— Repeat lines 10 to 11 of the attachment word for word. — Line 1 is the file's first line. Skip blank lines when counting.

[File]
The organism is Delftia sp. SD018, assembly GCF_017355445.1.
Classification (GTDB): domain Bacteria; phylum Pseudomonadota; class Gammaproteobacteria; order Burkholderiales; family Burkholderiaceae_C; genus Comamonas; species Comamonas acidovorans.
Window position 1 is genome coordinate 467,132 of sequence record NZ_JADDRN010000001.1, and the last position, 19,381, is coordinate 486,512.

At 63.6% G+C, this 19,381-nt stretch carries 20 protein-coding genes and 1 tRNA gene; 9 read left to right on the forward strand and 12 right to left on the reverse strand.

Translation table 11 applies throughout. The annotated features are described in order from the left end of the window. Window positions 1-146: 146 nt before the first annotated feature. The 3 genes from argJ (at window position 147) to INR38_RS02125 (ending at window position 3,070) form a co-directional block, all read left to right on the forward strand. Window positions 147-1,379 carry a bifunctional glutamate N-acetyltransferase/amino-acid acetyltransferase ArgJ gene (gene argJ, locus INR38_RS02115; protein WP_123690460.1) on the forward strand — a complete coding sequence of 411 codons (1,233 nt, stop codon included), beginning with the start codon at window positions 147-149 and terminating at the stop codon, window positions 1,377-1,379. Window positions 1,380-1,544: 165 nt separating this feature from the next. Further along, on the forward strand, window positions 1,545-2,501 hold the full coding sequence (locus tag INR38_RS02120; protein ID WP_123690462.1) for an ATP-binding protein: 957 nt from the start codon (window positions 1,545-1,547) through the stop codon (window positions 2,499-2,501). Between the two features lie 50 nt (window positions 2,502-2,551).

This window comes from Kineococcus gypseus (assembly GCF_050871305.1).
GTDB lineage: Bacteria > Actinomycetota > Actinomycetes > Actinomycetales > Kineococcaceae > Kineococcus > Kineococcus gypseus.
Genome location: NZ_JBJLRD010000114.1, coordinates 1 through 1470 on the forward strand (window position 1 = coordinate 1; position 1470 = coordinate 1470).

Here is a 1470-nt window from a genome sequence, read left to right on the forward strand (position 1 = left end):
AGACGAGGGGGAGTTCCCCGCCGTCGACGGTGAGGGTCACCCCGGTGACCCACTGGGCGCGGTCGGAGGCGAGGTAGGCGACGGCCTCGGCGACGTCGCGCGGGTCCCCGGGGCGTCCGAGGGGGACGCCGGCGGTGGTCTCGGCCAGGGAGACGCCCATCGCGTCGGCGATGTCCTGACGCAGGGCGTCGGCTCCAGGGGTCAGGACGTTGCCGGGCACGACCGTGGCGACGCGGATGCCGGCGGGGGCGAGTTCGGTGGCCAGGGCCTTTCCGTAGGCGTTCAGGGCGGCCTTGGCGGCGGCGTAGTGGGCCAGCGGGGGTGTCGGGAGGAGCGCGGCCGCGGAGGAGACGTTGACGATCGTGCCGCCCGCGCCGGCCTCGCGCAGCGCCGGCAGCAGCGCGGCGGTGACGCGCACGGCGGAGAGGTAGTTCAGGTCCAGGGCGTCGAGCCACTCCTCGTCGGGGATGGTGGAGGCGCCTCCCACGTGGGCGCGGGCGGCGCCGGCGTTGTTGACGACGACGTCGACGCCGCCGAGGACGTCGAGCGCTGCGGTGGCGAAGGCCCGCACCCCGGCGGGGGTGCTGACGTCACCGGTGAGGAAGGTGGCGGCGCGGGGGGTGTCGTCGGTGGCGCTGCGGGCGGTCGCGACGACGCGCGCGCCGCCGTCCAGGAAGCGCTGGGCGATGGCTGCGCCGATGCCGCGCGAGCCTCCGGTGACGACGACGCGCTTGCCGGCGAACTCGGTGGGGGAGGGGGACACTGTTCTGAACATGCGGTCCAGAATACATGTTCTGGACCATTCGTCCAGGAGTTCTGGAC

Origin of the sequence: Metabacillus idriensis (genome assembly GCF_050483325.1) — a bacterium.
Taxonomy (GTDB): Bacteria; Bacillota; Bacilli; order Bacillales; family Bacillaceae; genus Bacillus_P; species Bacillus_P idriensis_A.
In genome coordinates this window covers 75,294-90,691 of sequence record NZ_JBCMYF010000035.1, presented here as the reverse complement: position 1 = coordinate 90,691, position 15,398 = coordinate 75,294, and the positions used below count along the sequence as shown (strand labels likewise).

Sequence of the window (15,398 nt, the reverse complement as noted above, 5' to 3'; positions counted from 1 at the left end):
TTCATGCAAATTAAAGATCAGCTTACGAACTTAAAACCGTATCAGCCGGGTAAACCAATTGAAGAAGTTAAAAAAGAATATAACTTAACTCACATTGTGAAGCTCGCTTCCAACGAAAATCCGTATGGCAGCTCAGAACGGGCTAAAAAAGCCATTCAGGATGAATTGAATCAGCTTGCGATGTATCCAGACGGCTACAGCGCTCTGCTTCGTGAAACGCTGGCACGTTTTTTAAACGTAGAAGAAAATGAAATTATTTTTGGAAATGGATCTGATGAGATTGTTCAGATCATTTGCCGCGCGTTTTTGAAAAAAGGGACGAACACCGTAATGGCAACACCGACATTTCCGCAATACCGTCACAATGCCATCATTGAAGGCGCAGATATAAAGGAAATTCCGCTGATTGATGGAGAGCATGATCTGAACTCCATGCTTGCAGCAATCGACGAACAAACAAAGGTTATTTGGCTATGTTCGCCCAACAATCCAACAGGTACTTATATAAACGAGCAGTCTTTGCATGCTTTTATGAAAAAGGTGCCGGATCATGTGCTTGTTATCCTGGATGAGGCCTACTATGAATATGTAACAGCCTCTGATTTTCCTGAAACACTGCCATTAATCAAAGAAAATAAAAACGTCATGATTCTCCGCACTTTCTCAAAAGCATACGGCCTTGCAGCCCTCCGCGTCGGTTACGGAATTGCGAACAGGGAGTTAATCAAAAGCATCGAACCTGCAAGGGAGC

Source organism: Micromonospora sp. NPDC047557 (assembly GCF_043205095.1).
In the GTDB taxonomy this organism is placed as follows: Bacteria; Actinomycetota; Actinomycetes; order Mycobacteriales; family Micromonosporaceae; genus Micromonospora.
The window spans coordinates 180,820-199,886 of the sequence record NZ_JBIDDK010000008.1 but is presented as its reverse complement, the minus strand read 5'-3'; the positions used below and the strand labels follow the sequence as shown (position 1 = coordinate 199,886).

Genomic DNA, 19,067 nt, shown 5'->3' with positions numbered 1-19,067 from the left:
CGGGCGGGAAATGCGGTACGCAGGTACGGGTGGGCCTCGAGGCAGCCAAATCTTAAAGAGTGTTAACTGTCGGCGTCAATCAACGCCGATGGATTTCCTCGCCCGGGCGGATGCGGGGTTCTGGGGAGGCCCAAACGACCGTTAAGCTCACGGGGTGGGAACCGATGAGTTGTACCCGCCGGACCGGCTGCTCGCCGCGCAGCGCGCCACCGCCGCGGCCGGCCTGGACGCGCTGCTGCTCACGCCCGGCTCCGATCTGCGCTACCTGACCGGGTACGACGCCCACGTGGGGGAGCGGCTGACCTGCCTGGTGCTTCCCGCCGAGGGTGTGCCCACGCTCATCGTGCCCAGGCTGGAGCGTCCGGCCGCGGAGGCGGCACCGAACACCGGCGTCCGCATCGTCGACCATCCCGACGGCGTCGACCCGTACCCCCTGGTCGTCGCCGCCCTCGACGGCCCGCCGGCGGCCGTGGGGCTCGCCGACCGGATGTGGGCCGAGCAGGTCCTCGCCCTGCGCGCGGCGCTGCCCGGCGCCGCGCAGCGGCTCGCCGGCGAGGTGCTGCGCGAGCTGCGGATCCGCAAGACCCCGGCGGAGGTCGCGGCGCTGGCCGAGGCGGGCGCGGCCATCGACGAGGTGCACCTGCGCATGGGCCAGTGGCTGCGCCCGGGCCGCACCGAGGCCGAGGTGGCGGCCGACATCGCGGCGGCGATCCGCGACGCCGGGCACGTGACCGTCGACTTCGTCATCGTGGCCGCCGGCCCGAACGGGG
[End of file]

AGACGAGGGGGAGTTCCCCGCCGTCGACGGTGAGGGTCACCCCGGTGACCCACTGGGCGCGGTCGGAGGCGAGGTAGGCGACGGCCTCGGCGACGTCGCGCGGGTCCCCGGGGCGTCCGAGGGGGACGCCGGCGGTGGTCTCGGCCAGGGAGACGCCCATCGCGTCGGCGATGTCCTGACGCAGGGCGTCGGCTCCAGGGGTCAGGACGTTGCCGGGCACGACCGTGGCGACGCGGATGCCGGCGGGGGCGAGTTCGGTGGCCAGGGCCTTTCCGTAGGCGTTCAGGGCGGCCTTGGCGGCGGCGTAGTGGGCCAGCGGGGGTGTCGGGAGGAGCGCGGCCGCGGAGGAGACGTTGACGATCGTGCCGCCCGCGCCGGCCTCGCGCAGCGCCGGCAGCAGCGCGGCGGTGACGCGCACGGCGGAGAGGTAGTTCAGGTCCAGGGCGTCGAGCCACTCCTCGTCGGGGATGGTGGAGGCGCCTCCCACGTGGGCGCGGGCGGCGCCGGCGTTGTTGACGACGACGTCGACGCCGCCGAGGACGTCGAGCGCTGCGGTGGCGAAGGCCCGCACCCCGGCGGGGGTGCTGACGTCACCGGTGAGGAAGGTGGCGGCGCGGGGGGTGTCGTCGGTGGCGCTGCGGGCGGTCGCGACGACGCGCGCGCCGCCGTCCAGGAAGCGCTGGGCGATGGCTGCGCCGATGCCGCGCGAGCCTCCGGTGACGACGACGCGCTTGCCGGCGAACTCGGTGGGGGAGGGGGACACTGTTCTGAACATGCGGTCCAGAATACATGTTCTGGACCATTCGTCCAGGAGTTCTGGAC

Origin of the sequence: Metabacillus idriensis (genome assembly GCF_050483325.1) — a bacterium.